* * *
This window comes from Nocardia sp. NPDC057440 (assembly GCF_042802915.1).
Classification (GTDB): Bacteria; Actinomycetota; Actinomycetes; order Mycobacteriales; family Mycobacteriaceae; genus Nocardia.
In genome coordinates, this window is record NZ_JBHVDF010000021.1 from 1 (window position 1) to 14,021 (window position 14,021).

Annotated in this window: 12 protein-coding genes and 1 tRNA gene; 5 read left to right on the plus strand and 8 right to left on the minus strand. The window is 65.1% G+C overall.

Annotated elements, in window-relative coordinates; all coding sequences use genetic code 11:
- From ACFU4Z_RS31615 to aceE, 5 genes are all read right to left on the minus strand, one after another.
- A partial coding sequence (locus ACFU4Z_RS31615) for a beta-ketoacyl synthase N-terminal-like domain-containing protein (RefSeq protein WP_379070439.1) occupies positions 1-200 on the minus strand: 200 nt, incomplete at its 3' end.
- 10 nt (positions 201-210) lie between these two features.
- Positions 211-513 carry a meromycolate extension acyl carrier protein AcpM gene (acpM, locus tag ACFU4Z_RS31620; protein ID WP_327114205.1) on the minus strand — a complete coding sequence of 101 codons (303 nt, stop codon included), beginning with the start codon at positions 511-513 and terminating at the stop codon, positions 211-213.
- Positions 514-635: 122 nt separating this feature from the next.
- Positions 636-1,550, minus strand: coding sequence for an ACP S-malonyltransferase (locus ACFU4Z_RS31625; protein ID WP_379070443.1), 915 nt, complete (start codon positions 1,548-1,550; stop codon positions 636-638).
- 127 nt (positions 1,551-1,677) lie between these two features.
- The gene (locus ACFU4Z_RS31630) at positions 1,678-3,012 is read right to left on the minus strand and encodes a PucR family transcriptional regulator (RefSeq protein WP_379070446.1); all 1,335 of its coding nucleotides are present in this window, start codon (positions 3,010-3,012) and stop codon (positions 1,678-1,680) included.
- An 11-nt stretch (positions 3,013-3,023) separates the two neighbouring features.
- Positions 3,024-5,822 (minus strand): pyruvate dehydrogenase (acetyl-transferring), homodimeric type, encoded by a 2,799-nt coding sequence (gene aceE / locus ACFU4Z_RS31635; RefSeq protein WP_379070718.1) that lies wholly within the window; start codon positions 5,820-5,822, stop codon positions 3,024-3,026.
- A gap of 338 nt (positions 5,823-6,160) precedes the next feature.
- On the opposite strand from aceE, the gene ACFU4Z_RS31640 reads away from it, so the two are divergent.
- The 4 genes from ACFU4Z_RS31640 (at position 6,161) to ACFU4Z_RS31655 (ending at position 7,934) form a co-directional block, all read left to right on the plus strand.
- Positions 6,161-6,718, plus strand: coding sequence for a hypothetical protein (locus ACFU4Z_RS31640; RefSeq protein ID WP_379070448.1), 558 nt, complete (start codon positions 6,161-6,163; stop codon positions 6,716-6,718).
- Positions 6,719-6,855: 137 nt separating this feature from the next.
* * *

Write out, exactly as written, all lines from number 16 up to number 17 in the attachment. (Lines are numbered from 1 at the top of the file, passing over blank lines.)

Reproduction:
- A gap of 338 nt (positions 5,823-6,160) precedes the next feature.
- On the opposite strand from aceE, the gene ACFU4Z_RS31640 reads away from it, so the two are divergent.